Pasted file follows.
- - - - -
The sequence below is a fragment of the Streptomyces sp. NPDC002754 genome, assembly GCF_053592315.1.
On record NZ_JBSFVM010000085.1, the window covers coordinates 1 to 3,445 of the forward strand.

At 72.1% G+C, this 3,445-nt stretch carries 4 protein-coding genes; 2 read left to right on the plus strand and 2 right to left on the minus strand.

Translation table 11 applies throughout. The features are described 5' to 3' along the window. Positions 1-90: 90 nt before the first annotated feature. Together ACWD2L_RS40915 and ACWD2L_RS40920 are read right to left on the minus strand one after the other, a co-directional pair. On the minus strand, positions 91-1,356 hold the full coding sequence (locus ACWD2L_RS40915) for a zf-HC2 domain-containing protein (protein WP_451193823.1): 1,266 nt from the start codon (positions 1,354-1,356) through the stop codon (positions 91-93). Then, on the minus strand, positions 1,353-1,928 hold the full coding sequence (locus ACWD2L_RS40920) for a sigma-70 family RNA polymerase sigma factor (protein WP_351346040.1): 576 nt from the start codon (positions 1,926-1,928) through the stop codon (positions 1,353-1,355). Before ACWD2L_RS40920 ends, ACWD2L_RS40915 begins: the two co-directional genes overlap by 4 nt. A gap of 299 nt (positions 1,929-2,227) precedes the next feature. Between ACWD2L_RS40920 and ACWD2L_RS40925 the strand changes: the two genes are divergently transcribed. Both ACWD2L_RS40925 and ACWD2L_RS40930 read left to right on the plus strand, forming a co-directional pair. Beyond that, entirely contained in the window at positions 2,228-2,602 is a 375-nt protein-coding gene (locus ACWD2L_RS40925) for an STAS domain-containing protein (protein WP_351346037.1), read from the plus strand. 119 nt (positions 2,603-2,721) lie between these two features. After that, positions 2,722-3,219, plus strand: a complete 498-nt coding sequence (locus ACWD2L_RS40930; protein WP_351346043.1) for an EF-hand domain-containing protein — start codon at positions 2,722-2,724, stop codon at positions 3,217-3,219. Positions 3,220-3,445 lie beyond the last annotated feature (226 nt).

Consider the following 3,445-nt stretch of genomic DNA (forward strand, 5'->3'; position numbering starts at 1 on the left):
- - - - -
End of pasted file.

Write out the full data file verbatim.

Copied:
The sequence below is a fragment of the Streptomyces sp. NPDC002754 genome, assembly GCF_053592315.1.
On record NZ_JBSFVM010000085.1, the window covers coordinates 1 to 3,445 of the forward strand.

At 72.1% G+C, this 3,445-nt stretch carries 4 protein-coding genes; 2 read left to right on the plus strand and 2 right to left on the minus strand.

Translation table 11 applies throughout. The features are described 5' to 3' along the window. Positions 1-90: 90 nt before the first annotated feature. Together ACWD2L_RS40915 and ACWD2L_RS40920 are read right to left on the minus strand one after the other, a co-directional pair. On the minus strand, positions 91-1,356 hold the full coding sequence (locus ACWD2L_RS40915) for a zf-HC2 domain-containing protein (protein WP_451193823.1): 1,266 nt from the start codon (positions 1,354-1,356) through the stop codon (positions 91-93). Then, on the minus strand, positions 1,353-1,928 hold the full coding sequence (locus ACWD2L_RS40920) for a sigma-70 family RNA polymerase sigma factor (protein WP_351346040.1): 576 nt from the start codon (positions 1,926-1,928) through the stop codon (positions 1,353-1,355). Before ACWD2L_RS40920 ends, ACWD2L_RS40915 begins: the two co-directional genes overlap by 4 nt. A gap of 299 nt (positions 1,929-2,227) precedes the next feature. Between ACWD2L_RS40920 and ACWD2L_RS40925 the strand changes: the two genes are divergently transcribed. Both ACWD2L_RS40925 and ACWD2L_RS40930 read left to right on the plus strand, forming a co-directional pair. Beyond that, entirely contained in the window at positions 2,228-2,602 is a 375-nt protein-coding gene (locus ACWD2L_RS40925) for an STAS domain-containing protein (protein WP_351346037.1), read from the plus strand. 119 nt (positions 2,603-2,721) lie between these two features. After that, positions 2,722-3,219, plus strand: a complete 498-nt coding sequence (locus ACWD2L_RS40930; protein WP_351346043.1) for an EF-hand domain-containing protein — start codon at positions 2,722-2,724, stop codon at positions 3,217-3,219. Positions 3,220-3,445 lie beyond the last annotated feature (226 nt).

Consider the following 3,445-nt stretch of genomic DNA (forward strand, 5'->3'; position numbering starts at 1 on the left):